The backcourt therefore looks solid with Ferrell and Blackmon. Beyond that, it’s a lot of question marks. I expect freshman shooting guard Robert Johnson to play quite a bit. Although he put up a nice points per game average (16.7) in AAU, it wasn’t as efficient as you’d like to see (42 percent on 2s, 36 percent on 3s). IU also has two top-100 freshmen becoming sophomores in the suspended Williams and Robinson. Both were very reluctant jumpshooters last season:


Pct of Shots at Rim

Pct Shots 2P jumper

Pct Shots 3P

Troy Williams




Stanford Robinson




This isn’t to say that one cannot be successful with this kind of shot distribution (Le’Bryan Nash, Tarik Black, and Amile Jefferson—to name a few—all had even more of their shots dedicated to at-rim looks), though Robinson might be barking up the wrong tree. The list of successful players near his height that are so laser-focused on the rim includes Devin Brooks, and I guess Aaron Craft, though both guys were not very efficient in conference play.

(Robinson is fully aware that he needs to improve his shooting, and to that end he’s now shooting with his right hand. There is some precedent for this, but it’s not like Tristan Thompson has evolved into a much better shooter than when he shot left-handed.)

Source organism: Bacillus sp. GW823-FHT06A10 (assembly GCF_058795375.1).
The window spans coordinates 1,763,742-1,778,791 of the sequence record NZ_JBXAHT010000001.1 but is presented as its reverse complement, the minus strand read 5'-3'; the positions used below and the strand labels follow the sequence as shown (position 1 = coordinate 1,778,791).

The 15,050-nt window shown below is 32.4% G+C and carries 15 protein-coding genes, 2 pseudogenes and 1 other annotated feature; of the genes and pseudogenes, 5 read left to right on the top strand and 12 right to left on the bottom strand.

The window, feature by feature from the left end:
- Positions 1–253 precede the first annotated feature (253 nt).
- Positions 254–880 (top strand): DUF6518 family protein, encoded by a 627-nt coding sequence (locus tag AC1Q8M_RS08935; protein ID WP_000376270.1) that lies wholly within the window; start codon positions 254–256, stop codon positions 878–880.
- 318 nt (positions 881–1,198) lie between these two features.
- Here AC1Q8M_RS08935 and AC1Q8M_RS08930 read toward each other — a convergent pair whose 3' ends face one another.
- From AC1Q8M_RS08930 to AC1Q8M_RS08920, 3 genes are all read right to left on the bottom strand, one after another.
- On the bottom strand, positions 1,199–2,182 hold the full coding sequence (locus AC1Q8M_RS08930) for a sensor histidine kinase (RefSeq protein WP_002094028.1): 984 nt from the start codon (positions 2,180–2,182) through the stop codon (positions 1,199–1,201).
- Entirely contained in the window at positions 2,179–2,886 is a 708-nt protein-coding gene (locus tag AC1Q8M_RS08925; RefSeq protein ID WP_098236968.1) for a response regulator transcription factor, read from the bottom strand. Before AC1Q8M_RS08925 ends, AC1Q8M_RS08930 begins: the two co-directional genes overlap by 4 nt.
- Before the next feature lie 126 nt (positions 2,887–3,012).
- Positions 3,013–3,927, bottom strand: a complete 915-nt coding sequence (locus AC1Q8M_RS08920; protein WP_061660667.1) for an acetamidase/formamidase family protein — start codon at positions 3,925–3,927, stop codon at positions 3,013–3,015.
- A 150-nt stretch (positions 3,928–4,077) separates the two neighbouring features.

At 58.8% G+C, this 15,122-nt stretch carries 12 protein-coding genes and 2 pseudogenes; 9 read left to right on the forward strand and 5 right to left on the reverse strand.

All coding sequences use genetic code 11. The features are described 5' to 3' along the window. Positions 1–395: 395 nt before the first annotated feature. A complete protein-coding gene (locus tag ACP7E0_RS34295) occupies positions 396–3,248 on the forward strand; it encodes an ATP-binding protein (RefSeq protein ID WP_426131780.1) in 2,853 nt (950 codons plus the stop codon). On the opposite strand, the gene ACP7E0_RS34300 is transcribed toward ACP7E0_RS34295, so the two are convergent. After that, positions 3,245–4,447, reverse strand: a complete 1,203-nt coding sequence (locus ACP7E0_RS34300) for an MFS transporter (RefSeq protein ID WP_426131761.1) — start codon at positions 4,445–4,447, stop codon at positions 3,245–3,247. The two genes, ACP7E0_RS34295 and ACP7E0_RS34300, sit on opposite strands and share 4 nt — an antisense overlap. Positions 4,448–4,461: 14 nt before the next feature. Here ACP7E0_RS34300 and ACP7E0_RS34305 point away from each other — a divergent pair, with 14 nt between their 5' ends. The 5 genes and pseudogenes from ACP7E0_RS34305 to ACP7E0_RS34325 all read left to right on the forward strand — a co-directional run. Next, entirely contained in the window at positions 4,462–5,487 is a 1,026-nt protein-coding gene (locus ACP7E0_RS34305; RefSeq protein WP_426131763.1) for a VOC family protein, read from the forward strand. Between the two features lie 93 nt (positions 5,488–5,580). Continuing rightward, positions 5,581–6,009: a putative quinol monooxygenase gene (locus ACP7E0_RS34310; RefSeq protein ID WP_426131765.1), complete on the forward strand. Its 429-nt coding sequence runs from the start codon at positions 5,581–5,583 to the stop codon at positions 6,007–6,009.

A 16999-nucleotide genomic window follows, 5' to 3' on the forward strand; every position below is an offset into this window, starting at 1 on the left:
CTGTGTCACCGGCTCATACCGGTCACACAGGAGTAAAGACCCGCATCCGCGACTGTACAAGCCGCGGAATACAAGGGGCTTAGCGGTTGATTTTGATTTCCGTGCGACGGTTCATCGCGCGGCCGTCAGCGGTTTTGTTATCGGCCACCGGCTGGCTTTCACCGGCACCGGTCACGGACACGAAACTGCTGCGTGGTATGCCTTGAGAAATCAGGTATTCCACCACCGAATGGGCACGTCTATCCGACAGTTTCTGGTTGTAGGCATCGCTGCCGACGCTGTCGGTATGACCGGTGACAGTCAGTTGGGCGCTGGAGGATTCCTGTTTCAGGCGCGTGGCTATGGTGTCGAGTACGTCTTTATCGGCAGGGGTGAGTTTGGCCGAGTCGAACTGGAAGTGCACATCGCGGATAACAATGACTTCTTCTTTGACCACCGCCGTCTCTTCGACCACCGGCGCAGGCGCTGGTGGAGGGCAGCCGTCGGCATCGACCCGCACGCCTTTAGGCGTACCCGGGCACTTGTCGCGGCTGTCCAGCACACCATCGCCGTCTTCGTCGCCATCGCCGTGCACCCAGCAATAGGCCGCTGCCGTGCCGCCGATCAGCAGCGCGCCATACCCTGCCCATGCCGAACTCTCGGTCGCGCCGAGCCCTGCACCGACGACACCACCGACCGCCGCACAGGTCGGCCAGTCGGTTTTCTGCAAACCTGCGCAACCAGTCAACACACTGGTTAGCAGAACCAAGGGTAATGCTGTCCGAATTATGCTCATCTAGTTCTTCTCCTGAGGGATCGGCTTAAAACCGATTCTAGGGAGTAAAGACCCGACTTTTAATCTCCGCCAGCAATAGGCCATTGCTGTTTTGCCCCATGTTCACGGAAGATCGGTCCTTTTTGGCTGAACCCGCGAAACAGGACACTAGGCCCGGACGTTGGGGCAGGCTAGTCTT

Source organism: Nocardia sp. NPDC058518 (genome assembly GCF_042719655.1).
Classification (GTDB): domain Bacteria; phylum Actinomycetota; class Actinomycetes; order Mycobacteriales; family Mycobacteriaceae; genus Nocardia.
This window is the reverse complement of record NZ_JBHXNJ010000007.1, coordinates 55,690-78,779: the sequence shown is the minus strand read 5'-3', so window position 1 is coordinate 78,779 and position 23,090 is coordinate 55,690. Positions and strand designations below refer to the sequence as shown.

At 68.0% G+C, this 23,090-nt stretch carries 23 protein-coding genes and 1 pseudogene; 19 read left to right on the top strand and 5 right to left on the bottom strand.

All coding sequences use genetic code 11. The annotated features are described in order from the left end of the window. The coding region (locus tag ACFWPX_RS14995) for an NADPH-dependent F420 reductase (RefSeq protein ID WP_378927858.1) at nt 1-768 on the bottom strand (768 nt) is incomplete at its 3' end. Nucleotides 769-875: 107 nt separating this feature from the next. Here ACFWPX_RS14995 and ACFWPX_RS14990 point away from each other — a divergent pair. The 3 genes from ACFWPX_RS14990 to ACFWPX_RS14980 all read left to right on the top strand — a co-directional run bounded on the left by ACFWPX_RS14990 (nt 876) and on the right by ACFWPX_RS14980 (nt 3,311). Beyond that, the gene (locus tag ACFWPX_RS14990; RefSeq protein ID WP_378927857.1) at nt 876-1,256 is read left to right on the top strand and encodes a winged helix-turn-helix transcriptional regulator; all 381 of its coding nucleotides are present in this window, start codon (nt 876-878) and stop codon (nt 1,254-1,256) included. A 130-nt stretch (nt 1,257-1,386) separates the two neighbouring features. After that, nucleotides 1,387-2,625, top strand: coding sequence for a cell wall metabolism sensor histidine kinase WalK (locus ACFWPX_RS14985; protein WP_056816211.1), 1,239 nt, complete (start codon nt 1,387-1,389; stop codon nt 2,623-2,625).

Overall though, I feel confident that Williams at least will show substantial improvement, and coupled with Blackmon, the team’s offense should take a step forward even with the loss of Vonleh. But defensively, there’s simply no making up this kind of gap. Vonleh was one of the best defenders in the country last season, and replacing his minutes will largely be junior Hanner Mosquera-Perea. Mosquera-Perea is certainly a big bodied player, and has shown a lot of similar skills as Vonleh (rebounding, propensity to get to the line, shotblocking), albeit in much smaller minutes. But it’s simply asking too much to expect him to replace Vonleh’s defensive impact. That said, Indiana potentially has another option in Devin Davis, who actually saw more time down the stretch last year than Mosquera-Perea. However, his injury from the off-court incident is certainly a setback.

Overall, I expect a better offense, a worse defense, and a date with the bubble for Tom Crean. If he’s able to sneak the Hoosiers into the Dance, I expect the volume on the off-court drama to come down dramatically. As it should.